1. webdev
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    webdev New Member

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    Difference

    Discussion in 'General Writing' started by webdev, Jun 23, 2006.

    What adjustments would one have to make to go from writing poetry to writing song lyrics? I've noticed in quite a bit of the writing that I used to do, that some of them could seem to be songs if I simply added in a chorus.

    I remember trying to keep the number of syllables constant as well when I tried to write one poem as a song instead. I don't know if thats actually involved in song writing, but decided to try it out.
     
  2. Daniel
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    Daniel I'm sure you've heard the rumors. Founder Staff Contributor

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    I don't think there is really a technical different.. I've written both. They have the same foundation, for the most part.

    Song lyrics can get complicated when you actually build music into it... I'm not sure which is best, building a song around lyrics, or lyrics around a song...
     
  3. Hylo
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    Hylo New Member

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    Incorporating a hook or a melody is the hardest part to converting most poetry to song lyrics.

    Whether the music comes first or the lyrics come first is the songwriting equivalent of the chicken/egg scenario!
     
  4. Tramontane
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    Tramontane New Member

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  5. Daniel
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    Daniel I'm sure you've heard the rumors. Founder Staff Contributor

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    Recently I've expanded my skills (skills, haha) into more music. I play bass guitar and me and some friends will jam from time to time. We wrote a few songs, and let me tell you - there is a vast difference. With song lyrics, you have to (at least for me) have the beat down before you come up with the words, or else it gets very difficult to progress.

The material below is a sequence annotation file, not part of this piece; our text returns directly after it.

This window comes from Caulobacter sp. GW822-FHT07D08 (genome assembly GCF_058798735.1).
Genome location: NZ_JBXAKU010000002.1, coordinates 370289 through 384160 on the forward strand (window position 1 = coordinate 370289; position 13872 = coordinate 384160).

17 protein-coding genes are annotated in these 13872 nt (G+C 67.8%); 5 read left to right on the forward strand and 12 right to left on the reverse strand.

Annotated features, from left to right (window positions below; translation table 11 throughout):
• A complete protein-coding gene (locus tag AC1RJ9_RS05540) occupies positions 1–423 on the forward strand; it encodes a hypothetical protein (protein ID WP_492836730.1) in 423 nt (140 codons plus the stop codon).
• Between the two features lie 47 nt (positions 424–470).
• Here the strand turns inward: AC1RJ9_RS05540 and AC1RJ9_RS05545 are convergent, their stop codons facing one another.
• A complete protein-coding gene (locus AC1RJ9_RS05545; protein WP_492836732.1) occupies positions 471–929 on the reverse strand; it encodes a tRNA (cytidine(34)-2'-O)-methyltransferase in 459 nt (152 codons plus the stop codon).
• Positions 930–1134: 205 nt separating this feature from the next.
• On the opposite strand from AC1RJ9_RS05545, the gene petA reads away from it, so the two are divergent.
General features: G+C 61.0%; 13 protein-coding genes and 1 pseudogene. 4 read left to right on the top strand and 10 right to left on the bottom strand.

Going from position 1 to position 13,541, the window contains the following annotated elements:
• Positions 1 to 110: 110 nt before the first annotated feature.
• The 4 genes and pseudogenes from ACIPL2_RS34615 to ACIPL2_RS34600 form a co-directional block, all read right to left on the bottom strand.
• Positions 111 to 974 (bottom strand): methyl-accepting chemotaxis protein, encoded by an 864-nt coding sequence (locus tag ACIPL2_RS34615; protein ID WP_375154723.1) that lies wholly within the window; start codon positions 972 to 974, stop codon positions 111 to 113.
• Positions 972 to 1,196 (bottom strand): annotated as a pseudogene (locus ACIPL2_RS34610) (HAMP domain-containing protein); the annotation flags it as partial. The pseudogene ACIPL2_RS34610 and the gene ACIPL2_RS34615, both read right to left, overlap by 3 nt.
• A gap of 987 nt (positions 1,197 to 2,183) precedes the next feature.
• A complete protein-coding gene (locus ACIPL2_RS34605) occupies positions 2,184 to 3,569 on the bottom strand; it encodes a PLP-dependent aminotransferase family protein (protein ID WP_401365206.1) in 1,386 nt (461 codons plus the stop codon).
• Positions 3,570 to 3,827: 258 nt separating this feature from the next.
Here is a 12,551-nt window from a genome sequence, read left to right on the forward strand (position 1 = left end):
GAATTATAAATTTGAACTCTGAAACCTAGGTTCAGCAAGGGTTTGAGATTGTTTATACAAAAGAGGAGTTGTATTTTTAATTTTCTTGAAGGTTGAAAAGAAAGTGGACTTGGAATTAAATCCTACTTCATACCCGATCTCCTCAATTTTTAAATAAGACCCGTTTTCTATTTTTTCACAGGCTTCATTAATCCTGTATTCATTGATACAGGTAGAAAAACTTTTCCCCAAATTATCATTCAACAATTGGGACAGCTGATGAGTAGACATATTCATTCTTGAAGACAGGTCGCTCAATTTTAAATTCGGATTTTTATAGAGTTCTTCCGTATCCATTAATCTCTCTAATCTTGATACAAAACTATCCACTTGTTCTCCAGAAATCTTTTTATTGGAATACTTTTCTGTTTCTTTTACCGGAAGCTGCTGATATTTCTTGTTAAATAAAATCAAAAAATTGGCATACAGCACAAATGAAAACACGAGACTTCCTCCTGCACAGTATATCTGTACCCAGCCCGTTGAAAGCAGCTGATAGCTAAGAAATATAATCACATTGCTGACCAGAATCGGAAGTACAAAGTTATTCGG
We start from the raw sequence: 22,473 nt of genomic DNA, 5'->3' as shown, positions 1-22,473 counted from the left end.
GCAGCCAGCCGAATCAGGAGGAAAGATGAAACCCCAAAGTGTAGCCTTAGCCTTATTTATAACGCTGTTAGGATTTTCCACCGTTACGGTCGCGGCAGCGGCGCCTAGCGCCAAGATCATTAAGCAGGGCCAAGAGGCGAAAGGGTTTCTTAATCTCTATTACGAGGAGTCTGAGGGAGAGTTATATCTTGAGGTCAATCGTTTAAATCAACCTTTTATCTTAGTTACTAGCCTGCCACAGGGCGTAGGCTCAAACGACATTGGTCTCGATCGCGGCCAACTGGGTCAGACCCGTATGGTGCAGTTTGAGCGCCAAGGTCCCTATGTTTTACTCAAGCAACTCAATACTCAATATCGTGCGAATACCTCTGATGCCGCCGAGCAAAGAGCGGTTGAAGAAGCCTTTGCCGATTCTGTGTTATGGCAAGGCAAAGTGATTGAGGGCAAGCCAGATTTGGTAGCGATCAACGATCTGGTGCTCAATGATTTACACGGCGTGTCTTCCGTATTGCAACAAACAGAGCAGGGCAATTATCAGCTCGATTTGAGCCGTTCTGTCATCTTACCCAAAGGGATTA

6. cl0ud
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    cl0ud Member

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    The difference between a lyric and a poem is that lyrics have to be long. Songs normally last 3 minutes long. Whereas poems can be a short as you want!
     
  7. Daniel
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    Daniel I'm sure you've heard the rumors. Founder Staff Contributor

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    True, but there is also a lot of repetition.
     
  8. Esaul
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    Esaul Member

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    That isn't true all the way through mind you. Lyrics don't have to be long at all, it also depends on the type of music you have going to it. Take Linkin Park's Carousel for instance, at first glance while looking at the lyrics it seems really short, but the music that goes with it lengthes it. Same with some classic rock songs as well.
     
  9. Daniel
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    Daniel I'm sure you've heard the rumors. Founder Staff Contributor

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    Esaul also brings up a good point.